Explaining the cost of handmade goods to your customers can be tough. Here are some ways that you can make it easier!
One of the biggest challenges for many indie biz owners is that customers are not usually used to paying for products that have a living wage built into the price. It’s easy to charge $5 for a necklace when it was made in a sweatshop. For a handmade artisan trying to keep the lights on, though, that price point is not sustainable.
It’s frustrating, isn’t it? People gravitate toward handmade because they want no-sweat, high quality, unique goods, but they don’t always put together that this means paying more for handmade products. This disconnect is one of the reasons I wasn’t able to keep my own crafty business afloat.
Jewelry designer Tracy Matthews wrote a blog post for Uncommon Goods* that lays out the reasons behind handmade pricing, and I think it’s a must-read for any crafty business owner. Her post is about handmade jewelry, but you could apply her overall reasoning to anything handmade, really. Here are her seven points, in a nutshell:
1. Handmade is slow.
2. Handmade artists pay themselves a living wage.
3. Makers have spent years honing our processes.
4. Handmade means higher quality components.
5. It also means more sustainable components
6. Small-scale production produces higher quality goods.
7. Buying handmade supports the loconomy.
Communicating Handmade Pricing to Customers
Shoppers won’t always contact you via your website with questions or even ask questions at markets until they’re ready to buy. In both of these situations, good signage anticipates questions they might have. How much does this cost? What is this made from? Why does this cost more than something from Wal-mart?
Your online store or booth signs probably already address those first two questions, but it’s easy to write off folks asking that last one. Unfortunately, many people just don’t know what goes into creating a product from start to finish. As the seller, it can be tough to see that from the customer’s point of view, and I think that Tracy did a great job of framing her explanation of handmade pricing in a way that’s accessible to any customer.
I always did best at shows when my booth signs were descriptive, including information about me, my products, and my prices. Adding a little “Why Handmade?” section to your booth setup and online shop might just mean better sales!
Whether you’re chatting one-on-one or communicating via signage or language on your website, I think it’s important not to apologize for what you charge. If you’ve calculated what your product costs to make and how much you need to charge to earn a living wage, there is nothing to apologize for.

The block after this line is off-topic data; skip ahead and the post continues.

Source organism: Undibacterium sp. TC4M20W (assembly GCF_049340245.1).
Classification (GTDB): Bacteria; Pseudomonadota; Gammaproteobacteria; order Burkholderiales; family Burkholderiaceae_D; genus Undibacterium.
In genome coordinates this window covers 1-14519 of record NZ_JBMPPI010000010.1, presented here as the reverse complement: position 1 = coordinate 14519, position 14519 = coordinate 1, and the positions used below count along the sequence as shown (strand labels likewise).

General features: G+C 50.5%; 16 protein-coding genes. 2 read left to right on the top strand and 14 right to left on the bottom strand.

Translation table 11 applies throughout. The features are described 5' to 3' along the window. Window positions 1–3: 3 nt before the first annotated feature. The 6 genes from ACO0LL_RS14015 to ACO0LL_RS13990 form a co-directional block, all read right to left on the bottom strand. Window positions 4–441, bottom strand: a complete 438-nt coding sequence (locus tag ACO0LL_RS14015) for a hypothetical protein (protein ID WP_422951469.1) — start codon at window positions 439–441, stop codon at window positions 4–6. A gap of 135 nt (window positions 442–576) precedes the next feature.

Need more crafty biz support? Check out these 19 small business resources to help your business thrive!
*This post was sponsored by Uncommon Goods. Handmade price tag image via Shutterstock.
4 CommentsLeave a Reply
Very interesting and educational topic.
I myself am not a craftsman but I know someone who is and she struggles with this every time she opens her booth on a market or festival. It all comes down to bargaining and negotiating with each and every customer until a deal is reached or as it often happens, until they just walk away.
She has to offer discounts all the time, hence marginalizing her own profits just for the sake of having any profits after all. Which is pity in fairness, because she puts a lot of effort in her work. Another difficulty is that she often ends up targeting low-end customers with limited budgets and even if she is able to convince them the quality and effort invested are justifying the price, it would still be hard to get amazing sales.
I hope the world changes and become more understanding towards artisans.
That is a bummer. I have had a few customers try to haggle with me at markets. It’s so insulting!
Christabel… The worst thing your friend can do is “Negotiate” on price. We do a “Discounted” price per se at shows and we will have a “Package Deal” like buy 3 for XXX… We have already raised the price to account for those “Deals”. Quite often, we move them in to a higher priced item using the others to “open the door”… Another thing is quite often, you will get people that wait until the last minute of the show to try and get a deal… giving the “you won’t have to pack it” bit… We NEVER discount at the end of a show either !! We look at them and tell them “We have a show next weekend, if it don’t sell here, it will there”… DO NOT discount as you are devaluing your product!
Hi there! I am not as crafty as I would like it to be, but I always respect others work and efforts. This is why I never negotiate about the price tag on a hand made items. We should support those people.